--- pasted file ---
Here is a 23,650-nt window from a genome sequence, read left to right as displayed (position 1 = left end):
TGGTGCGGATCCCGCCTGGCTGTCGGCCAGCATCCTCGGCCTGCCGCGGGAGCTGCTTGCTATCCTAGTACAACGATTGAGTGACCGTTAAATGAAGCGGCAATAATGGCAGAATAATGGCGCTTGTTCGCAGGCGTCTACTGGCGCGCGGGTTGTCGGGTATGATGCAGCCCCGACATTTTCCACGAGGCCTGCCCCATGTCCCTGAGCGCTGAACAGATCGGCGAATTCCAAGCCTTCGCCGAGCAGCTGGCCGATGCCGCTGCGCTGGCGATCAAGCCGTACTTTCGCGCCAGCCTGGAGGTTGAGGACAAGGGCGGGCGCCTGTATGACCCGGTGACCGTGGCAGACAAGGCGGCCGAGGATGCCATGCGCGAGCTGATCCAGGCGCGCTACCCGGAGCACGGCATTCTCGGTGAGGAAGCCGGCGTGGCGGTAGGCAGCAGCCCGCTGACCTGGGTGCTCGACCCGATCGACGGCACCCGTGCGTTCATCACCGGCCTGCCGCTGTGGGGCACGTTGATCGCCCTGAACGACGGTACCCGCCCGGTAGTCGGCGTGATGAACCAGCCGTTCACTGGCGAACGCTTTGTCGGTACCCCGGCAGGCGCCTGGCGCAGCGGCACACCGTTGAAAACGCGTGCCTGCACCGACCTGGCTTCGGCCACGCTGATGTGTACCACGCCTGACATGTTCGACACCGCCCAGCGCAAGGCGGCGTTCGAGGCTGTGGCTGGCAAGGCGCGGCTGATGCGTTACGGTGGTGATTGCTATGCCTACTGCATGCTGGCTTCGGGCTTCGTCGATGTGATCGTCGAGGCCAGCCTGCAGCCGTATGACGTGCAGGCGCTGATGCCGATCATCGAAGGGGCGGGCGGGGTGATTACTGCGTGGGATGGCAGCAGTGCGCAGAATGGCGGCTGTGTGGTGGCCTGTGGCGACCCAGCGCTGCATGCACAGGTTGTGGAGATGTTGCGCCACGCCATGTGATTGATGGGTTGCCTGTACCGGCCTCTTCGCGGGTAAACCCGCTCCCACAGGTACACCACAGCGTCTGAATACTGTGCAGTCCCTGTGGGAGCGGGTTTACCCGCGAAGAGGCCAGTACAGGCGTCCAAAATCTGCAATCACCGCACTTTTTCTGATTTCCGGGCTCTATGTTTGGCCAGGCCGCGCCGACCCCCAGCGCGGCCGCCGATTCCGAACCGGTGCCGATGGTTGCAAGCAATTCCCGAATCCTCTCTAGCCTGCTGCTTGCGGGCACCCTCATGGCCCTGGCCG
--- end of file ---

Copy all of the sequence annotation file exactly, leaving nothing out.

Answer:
Here is a 23,650-nt window from a genome sequence, read left to right as displayed (position 1 = left end):
TGGTGCGGATCCCGCCTGGCTGTCGGCCAGCATCCTCGGCCTGCCGCGGGAGCTGCTTGCTATCCTAGTACAACGATTGAGTGACCGTTAAATGAAGCGGCAATAATGGCAGAATAATGGCGCTTGTTCGCAGGCGTCTACTGGCGCGCGGGTTGTCGGGTATGATGCAGCCCCGACATTTTCCACGAGGCCTGCCCCATGTCCCTGAGCGCTGAACAGATCGGCGAATTCCAAGCCTTCGCCGAGCAGCTGGCCGATGCCGCTGCGCTGGCGATCAAGCCGTACTTTCGCGCCAGCCTGGAGGTTGAGGACAAGGGCGGGCGCCTGTATGACCCGGTGACCGTGGCAGACAAGGCGGCCGAGGATGCCATGCGCGAGCTGATCCAGGCGCGCTACCCGGAGCACGGCATTCTCGGTGAGGAAGCCGGCGTGGCGGTAGGCAGCAGCCCGCTGACCTGGGTGCTCGACCCGATCGACGGCACCCGTGCGTTCATCACCGGCCTGCCGCTGTGGGGCACGTTGATCGCCCTGAACGACGGTACCCGCCCGGTAGTCGGCGTGATGAACCAGCCGTTCACTGGCGAACGCTTTGTCGGTACCCCGGCAGGCGCCTGGCGCAGCGGCACACCGTTGAAAACGCGTGCCTGCACCGACCTGGCTTCGGCCACGCTGATGTGTACCACGCCTGACATGTTCGACACCGCCCAGCGCAAGGCGGCGTTCGAGGCTGTGGCTGGCAAGGCGCGGCTGATGCGTTACGGTGGTGATTGCTATGCCTACTGCATGCTGGCTTCGGGCTTCGTCGATGTGATCGTCGAGGCCAGCCTGCAGCCGTATGACGTGCAGGCGCTGATGCCGATCATCGAAGGGGCGGGCGGGGTGATTACTGCGTGGGATGGCAGCAGTGCGCAGAATGGCGGCTGTGTGGTGGCCTGTGGCGACCCAGCGCTGCATGCACAGGTTGTGGAGATGTTGCGCCACGCCATGTGATTGATGGGTTGCCTGTACCGGCCTCTTCGCGGGTAAACCCGCTCCCACAGGTACACCACAGCGTCTGAATACTGTGCAGTCCCTGTGGGAGCGGGTTTACCCGCGAAGAGGCCAGTACAGGCGTCCAAAATCTGCAATCACCGCACTTTTTCTGATTTCCGGGCTCTATGTTTGGCCAGGCCGCGCCGACCCCCAGCGCGGCCGCCGATTCCGAACCGGTGCCGATGGTTGCAAGCAATTCCCGAATCCTCTCTAGCCTGCTGCTTGCGGGCACCCTCATGGCCCTGGCCG